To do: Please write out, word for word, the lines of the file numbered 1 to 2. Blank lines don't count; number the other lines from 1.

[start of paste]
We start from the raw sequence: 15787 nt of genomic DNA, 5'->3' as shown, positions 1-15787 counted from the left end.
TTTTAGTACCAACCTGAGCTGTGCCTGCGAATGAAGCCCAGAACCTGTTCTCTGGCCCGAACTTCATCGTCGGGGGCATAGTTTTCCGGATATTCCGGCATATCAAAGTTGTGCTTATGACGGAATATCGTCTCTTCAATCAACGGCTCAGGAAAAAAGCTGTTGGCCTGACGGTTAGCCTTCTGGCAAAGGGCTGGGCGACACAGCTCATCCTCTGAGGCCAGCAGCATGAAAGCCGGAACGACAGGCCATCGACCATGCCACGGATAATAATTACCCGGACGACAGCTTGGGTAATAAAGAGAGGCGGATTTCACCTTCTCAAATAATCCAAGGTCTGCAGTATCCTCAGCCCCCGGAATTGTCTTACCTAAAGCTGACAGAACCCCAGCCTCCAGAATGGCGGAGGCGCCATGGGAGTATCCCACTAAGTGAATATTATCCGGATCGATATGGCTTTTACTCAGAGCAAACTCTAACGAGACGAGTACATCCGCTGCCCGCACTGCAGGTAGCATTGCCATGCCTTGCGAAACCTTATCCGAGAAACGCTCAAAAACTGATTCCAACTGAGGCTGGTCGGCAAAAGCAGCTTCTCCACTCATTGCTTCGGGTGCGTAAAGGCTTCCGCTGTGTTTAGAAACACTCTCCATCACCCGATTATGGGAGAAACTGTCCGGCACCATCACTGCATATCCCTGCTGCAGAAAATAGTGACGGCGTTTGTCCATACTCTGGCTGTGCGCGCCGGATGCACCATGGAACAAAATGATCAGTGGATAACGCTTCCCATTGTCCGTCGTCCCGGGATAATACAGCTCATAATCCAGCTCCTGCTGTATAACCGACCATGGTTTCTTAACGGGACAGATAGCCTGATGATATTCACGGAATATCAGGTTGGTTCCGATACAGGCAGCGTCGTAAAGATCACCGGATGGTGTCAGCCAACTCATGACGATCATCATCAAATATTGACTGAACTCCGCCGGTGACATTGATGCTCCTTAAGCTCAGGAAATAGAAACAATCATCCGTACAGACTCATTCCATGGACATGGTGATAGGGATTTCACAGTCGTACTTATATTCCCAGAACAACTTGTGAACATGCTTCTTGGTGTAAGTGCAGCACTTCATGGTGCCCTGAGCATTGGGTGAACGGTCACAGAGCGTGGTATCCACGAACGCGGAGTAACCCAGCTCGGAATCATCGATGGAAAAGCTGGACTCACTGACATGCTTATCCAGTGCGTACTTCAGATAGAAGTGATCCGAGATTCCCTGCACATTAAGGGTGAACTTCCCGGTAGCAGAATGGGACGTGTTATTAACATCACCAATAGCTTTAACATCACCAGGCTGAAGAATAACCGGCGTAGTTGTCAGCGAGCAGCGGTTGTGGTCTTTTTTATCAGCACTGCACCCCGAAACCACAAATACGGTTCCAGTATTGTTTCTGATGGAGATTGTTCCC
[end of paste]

We start from the raw sequence: 15787 nt of genomic DNA, 5'->3' as shown, positions 1-15787 counted from the left end.
TTTTAGTACCAACCTGAGCTGTGCCTGCGAATGAAGCCCAGAACCTGTTCTCTGGCCCGAACTTCATCGTCGGGGGCATAGTTTTCCGGATATTCCGGCATATCAAAGTTGTGCTTATGACGGAATATCGTCTCTTCAATCAACGGCTCAGGAAAAAAGCTGTTGGCCTGACGGTTAGCCTTCTGGCAAAGGGCTGGGCGACACAGCTCATCCTCTGAGGCCAGCAGCATGAAAGCCGGAACGACAGGCCATCGACCATGCCACGGATAATAATTACCCGGACGACAGCTTGGGTAATAAAGAGAGGCGGATTTCACCTTCTCAAATAATCCAAGGTCTGCAGTATCCTCAGCCCCCGGAATTGTCTTACCTAAAGCTGACAGAACCCCAGCCTCCAGAATGGCGGAGGCGCCATGGGAGTATCCCACTAAGTGAATATTATCCGGATCGATATGGCTTTTACTCAGAGCAAACTCTAACGAGACGAGTACATCCGCTGCCCGCACTGCAGGTAGCATTGCCATGCCTTGCGAAACCTTATCCGAGAAACGCTCAAAAACTGATTCCAACTGAGGCTGGTCGGCAAAAGCAGCTTCTCCACTCATTGCTTCGGGTGCGTAAAGGCTTCCGCTGTGTTTAGAAACACTCTCCATCACCCGATTATGGGAGAAACTGTCCGGCACCATCACTGCATATCCCTGCTGCAGAAAATAGTGACGGCGTTTGTCCATACTCTGGCTGTGCGCGCCGGATGCACCATGGAACAAAATGATCAGTGGATAACGCTTCCCATTGTCCGTCGTCCCGGGATAATACAGCTCATAATCCAGCTCCTGCTGTATAACCGACCATGGTTTCTTAACGGGACAGATAGCCTGATGATATTCACGGAATATCAGGTTGGTTCCGATACAGGCAGCGTCGTAAAGATCACCGGATGGTGTCAGCCAACTCATGACGATCATCATCAAATATTGACTGAACTCCGCCGGTGACATTGATGCTCCTTAAGCTCAGGAAATAGAAACAATCATCCGTACAGACTCATTCCATGGACATGGTGATAGGGATTTCACAGTCGTACTTATATTCCCAGAACAACTTGTGAACATGCTTCTTGGTGTAAGTGCAGCACTTCATGGTGCCCTGAGCATTGGGTGAACGGTCACAGAGCGTGGTATCCACGAACGCGGAGTAACCCAGCTCGGAATCATCGATGGAAAAGCTGGACTCACTGACATGCTTATCCAGTGCGTACTTCAGATAGAAGTGATCCGAGATTCCCTGCACATTAAGGGTGAACTTCCCGGTAGCAGAATGGGACGTGTTATTAACATCACCAATAGCTTTAACATCACCAGGCTGAAGAATAACCGGCGTAGTTGTCAGCGAGCAGCGGTTGTGGTCTTTTTTATCAGCACTGCACCCCGAAACCACAAATACGGTTCCAGTATTGTTTCTGATGGAGATTGTTCCC